1979 : Columbia University Scientist Said That An Increase In Antarctic Sea Ice Could Lead To A New Ice Age

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Experts Tell How Antarctic’s Ice Could Cause Widespread Floods – Mushy Ice Beneath Sheet – View Article – NYTimes.com

Since he made that prediction in 1979, Antarctic sea ice has increased sharply

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5 Responses to 1979 : Columbia University Scientist Said That An Increase In Antarctic Sea Ice Could Lead To A New Ice Age

  1. Dmh says:

    The Antarctic and Arctic ices are two central indicators of the evolution of the climate.
    The Arctic ice is like a thermometer of the present conditions and Antarctica’s ice an indicator of future trends.
    The Antarctic anomalies have been positive for the last 2 years and 2 months and they are now very similar to 2013, when they reached the first positive 1 million Km2 at the beginning of April.

    I think I can identify 4 main periods in this graph of Cryosphere Today.
    /1/ The period from 1979 to the early 1990’s had stable maximums for the Antarctic ice, but increasing minimums (less negative), indicating a positive trend.
    2/ Between 1990 and 2006 the oscillations remained stable with maximums and minimums between ±1 million Km2 and no apparent trend.
    /3/ From the end of 2007 the maxima started to increase beyond the +1 million Km2 mark, another period of increasing anomalies started, but the minimums remained as low as –800,000 Km2 up to the end of 2011.
    /4/ Since 2011 the anomalies became only positive, while the positive maximums kept growing and reached the 2nd largest of recorded data at the end of 2013.

    The SH oceans are also getting colder systematically

    in a similar way.

    I find interesting to notice that the only year after 2007 that the maximum has not reached the +1 million Km2 mark is 2011. In fact, that is also the year when the anomalies were very negative, similar to the previous periods before 2007.
    It’s interesting because it’s only 2011 that has this characteristic and according to LSC evaluation of the evolution of the present solar cycle,

    2011 was also the year of the maximum intensity of solar radiations.
    On the other hand, 2012 and 2013 had lower intensity and similar (approximately mirror images around “month 60”) evolution of LSC, during which the present long span of months with positive anomalies was established.
    The present pause in the increasing trend of Antarctic ice anomalies since the end of last year, also coincides with the “2nd peak” of intensity of cycle #24 (also a kind of mirror image of the peak that happened at the end of 2011).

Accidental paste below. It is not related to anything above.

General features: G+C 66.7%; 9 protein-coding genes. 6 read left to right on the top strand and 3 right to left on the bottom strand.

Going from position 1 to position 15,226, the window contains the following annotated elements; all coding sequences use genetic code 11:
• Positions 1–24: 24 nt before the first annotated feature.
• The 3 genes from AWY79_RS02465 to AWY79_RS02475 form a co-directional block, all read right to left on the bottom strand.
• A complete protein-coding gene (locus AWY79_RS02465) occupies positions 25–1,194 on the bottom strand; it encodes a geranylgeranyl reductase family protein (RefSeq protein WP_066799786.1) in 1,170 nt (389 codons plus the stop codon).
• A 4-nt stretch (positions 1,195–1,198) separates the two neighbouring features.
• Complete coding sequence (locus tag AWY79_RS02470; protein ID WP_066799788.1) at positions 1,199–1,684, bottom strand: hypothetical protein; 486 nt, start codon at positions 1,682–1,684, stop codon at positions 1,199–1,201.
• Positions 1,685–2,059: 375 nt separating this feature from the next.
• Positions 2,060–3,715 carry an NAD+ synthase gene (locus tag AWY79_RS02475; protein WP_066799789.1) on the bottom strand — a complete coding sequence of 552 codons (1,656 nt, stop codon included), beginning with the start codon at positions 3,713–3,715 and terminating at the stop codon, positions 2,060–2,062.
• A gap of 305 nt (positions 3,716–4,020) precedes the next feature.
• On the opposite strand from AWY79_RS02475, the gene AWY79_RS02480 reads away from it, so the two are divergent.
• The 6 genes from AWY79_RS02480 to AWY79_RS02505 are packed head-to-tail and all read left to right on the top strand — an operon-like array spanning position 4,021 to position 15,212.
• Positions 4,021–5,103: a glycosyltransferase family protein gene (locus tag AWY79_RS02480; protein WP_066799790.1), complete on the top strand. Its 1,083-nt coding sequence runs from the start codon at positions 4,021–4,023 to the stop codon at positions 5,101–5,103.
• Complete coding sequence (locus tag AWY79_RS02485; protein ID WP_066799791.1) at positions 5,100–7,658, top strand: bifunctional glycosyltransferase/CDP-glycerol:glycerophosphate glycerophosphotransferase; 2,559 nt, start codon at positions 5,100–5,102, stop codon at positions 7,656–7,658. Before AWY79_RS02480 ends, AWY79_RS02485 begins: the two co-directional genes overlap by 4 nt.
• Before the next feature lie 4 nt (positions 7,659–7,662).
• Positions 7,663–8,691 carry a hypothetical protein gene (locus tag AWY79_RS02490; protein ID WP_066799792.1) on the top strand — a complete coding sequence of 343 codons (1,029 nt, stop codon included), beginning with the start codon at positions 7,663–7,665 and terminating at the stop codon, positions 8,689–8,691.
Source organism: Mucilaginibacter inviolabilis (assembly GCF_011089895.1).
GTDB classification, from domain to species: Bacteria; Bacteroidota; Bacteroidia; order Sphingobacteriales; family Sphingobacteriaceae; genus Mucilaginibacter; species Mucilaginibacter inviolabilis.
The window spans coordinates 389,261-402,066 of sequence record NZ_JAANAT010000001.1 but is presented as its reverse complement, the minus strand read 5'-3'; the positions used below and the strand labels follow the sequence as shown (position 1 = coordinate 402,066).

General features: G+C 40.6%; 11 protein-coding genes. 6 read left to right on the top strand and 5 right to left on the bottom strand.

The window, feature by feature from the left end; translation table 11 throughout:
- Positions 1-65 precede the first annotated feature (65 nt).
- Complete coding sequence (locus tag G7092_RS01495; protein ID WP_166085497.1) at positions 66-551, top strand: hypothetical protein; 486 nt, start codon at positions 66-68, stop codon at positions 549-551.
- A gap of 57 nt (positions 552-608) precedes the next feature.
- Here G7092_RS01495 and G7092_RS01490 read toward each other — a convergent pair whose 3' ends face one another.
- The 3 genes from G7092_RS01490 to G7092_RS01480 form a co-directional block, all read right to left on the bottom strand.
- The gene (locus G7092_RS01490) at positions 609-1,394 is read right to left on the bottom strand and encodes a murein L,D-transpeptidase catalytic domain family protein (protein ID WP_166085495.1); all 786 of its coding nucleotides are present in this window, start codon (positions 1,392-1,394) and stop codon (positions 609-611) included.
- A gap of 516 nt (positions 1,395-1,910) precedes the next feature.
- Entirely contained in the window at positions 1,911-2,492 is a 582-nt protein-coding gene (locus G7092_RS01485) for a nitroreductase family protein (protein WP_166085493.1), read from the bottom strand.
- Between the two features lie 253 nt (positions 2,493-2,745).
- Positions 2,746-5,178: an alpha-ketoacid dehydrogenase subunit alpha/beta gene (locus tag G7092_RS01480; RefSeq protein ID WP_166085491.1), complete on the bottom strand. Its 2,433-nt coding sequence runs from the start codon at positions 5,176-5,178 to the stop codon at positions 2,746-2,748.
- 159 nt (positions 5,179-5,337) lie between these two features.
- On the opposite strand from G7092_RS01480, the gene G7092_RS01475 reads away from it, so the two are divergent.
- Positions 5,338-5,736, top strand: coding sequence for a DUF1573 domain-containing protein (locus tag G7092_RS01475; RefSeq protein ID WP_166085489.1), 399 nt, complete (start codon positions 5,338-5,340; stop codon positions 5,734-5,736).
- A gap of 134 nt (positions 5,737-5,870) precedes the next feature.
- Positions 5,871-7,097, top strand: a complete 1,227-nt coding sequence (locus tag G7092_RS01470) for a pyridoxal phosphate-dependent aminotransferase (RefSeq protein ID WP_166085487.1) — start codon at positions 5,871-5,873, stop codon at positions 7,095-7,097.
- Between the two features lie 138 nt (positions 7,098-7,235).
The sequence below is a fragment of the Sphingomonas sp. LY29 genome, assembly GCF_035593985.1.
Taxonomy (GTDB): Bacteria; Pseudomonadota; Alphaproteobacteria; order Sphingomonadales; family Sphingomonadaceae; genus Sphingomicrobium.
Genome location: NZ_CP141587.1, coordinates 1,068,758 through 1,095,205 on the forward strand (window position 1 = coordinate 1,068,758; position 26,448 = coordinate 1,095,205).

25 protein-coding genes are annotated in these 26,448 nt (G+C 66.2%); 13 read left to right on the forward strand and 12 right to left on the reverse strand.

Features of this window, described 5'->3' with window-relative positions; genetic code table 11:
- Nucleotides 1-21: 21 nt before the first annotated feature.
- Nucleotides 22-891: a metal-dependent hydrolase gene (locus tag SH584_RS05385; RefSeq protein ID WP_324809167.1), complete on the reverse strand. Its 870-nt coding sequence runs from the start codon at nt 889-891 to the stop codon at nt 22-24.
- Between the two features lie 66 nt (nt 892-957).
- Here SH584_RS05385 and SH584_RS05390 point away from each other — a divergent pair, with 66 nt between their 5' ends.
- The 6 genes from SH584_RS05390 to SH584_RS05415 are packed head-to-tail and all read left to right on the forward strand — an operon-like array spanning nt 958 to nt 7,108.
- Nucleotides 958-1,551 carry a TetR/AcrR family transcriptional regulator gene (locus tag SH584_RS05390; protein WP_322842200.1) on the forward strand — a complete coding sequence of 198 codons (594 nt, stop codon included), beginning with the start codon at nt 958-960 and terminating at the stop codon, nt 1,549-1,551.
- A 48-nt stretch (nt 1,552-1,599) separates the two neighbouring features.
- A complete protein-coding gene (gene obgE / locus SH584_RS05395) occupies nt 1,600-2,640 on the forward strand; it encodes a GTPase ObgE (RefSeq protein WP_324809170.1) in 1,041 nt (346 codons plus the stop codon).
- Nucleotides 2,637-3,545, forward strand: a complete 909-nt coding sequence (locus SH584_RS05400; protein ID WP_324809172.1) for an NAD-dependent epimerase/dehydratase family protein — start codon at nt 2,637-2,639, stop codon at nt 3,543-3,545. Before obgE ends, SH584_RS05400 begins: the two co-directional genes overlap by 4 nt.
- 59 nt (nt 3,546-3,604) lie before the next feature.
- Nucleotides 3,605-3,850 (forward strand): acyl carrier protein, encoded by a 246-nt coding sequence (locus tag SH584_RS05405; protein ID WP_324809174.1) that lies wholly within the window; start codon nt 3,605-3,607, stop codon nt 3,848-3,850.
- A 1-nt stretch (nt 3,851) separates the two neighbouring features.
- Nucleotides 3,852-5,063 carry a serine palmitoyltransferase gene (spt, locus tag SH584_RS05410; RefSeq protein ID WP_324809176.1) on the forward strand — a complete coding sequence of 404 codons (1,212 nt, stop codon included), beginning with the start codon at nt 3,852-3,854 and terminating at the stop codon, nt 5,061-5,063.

This reasoning suggests that if cycle #24 start to decline more pronouncedly the increasing ice anomalies of Antarctica should continue at least until the beginning of the next cycle.

  2. Gail Combs says:

    At the present rate of sea ice increase for the last two years, Drake Passage will be iced over in a decade or so. That raises interesting questions as to what happens then. The Humboldt current originates as the Antarctic Circumpolar Current rounds Cape Horn heads up the coast of South America to influence ENSO. The Antarctic Circumpolar Current is wind driven.

    Research on Drakes Passage today: http://climate.gmu.edu/research/drake.php

    …Significance

    The experiments address a fundamental question of how the circulation of the ocean works. Since the global overturning circulation is apparently sensitive to wind even in regions where the ocean has eastern and western boundaries, it may be influenced by wind outside the Drake Passage latitudes. However, our results indicate that the unique geometry of the Drake Passage latitudes does make the global circulation – and perhaps the climate of the North Atlantic – especially sensitive to wind there.

    • Dmh says:

      Before it closes a first “symptom” would be the increasing frequency of La Ninas, independently of the oscillations of the trade winds at the ENSO region of the Pacific.
      I believe this is already happening.
      I believe that the present La Nina trend is mostly caused by “Antarctica’s ice forcing”, so to speak, and I think it is already powerful enough to have been an important factor in the failure of the predicted El Nino of 2012. I think that 2013 could have been much warmer than it actually was, as a result of the “normal El Nino” forcing, but ENSO anomalies were negative during the entire 2013, I believe, due to the Antarctic ice.

      The UNISYS analysis,

      has been showing this very large area of negative anomalies in the region of the Drake Passage for many months.

      Compare, for example, the following two sst estimates (from http://www7320.nrlssc.navy.mil/GLBhycom1-12/antarc.html) for the present peak of the summer at the SP,

      with the conditions at the end of 2013 when the ice was reaching last year’s highest anomalies,

      The conditions between Argentina and Antarctic continent are almost unchanged and very cold, but they are considerable colder than 2 years ago,

      This seems to indicate that the trend is real and the cooling is stable, i.e., the “potential” for turning the region into a big glacier (I’m not sure if it can actually close completely) already exists.

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